Semi-local ring

From formulasearchengine
Jump to navigation Jump to search

{{#invoke:Hatnote|hatnote}} In mathematics, a semi-local ring is a ring for which R/J(R) is a semisimple ring, where J(R) is the Jacobson radical of R. Template:HarvTemplate:Harv

The above definition is satisfied if R has a finite number of maximal right ideals (and finite number of maximal left ideals). When R is a commutative ring, the converse implication is also true, and so the definition of semi-local for commutative rings is often taken to be "having finitely many maximal ideals".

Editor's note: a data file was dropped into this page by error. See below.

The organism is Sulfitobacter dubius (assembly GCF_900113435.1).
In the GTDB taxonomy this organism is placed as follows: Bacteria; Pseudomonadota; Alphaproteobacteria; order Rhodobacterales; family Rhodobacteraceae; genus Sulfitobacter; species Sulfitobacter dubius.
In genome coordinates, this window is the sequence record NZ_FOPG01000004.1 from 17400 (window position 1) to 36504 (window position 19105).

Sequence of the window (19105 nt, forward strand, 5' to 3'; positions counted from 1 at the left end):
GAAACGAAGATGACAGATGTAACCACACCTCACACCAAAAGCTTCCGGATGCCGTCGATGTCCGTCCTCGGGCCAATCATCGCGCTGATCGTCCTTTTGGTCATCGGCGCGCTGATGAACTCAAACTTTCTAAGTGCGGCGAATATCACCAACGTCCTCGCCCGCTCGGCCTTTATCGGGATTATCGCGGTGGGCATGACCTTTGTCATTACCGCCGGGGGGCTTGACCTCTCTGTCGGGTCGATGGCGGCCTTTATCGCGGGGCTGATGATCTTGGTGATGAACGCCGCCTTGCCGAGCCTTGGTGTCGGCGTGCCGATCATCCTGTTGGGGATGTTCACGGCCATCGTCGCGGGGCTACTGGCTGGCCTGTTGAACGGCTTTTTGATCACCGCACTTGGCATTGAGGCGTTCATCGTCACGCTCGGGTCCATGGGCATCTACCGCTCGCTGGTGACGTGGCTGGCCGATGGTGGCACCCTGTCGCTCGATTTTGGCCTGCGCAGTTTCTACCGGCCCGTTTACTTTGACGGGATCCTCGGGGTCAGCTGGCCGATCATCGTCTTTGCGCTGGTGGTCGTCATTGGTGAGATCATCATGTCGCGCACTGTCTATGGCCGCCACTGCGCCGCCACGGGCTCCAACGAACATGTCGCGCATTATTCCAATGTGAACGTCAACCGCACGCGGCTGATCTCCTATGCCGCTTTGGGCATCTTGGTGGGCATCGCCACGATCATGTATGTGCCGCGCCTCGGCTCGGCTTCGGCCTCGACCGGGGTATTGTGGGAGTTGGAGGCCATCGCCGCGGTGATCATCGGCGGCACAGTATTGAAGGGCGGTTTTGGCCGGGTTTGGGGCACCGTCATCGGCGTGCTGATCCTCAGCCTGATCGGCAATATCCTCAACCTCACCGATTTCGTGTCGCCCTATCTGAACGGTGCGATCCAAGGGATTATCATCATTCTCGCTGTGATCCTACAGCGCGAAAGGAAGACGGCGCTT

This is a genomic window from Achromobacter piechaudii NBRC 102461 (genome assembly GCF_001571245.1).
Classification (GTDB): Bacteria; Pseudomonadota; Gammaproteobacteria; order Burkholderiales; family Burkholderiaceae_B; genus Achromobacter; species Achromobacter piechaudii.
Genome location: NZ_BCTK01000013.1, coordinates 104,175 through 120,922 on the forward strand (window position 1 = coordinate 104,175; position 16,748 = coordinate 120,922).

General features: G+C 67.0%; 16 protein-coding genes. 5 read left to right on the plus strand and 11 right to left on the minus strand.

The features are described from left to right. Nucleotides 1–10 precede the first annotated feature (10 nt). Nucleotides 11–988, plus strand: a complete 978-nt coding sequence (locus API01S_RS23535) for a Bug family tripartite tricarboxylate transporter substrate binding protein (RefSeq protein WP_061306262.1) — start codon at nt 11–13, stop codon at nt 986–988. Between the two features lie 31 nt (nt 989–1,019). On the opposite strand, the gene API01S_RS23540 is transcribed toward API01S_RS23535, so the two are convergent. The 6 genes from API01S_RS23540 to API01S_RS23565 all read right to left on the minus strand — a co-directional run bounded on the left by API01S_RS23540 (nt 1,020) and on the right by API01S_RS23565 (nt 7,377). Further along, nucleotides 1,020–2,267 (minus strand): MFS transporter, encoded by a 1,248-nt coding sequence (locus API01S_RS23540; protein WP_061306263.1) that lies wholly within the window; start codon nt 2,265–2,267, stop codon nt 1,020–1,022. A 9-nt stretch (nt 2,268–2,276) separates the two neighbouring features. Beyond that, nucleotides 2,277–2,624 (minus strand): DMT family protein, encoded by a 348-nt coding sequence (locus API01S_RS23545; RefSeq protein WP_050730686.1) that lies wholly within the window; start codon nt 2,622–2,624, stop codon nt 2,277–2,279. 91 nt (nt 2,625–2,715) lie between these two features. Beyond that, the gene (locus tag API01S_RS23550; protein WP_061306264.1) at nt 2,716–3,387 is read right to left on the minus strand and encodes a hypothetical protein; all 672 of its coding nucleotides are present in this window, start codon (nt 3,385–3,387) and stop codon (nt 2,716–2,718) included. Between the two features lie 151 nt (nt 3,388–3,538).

Some literature refers to a commutative semi-local ring in general as a quasi-semi-local ring, using semi-local ring to refer to a Noetherian ring with finitely many maximal ideals.

A semi-local ring is thus more general than a local ring, which has only one maximal (right/left/two-sided) ideal.


(The map is the natural projection). The right hand side is a direct sum of fields. Here we note that ∩i mi=J(R), and we see that R/J(R) is indeed a semisimple ring.


  • {{#invoke:citation/CS1|citation

|CitationClass=citation }}

  • {{#invoke:citation/CS1|citation

|CitationClass=citation }}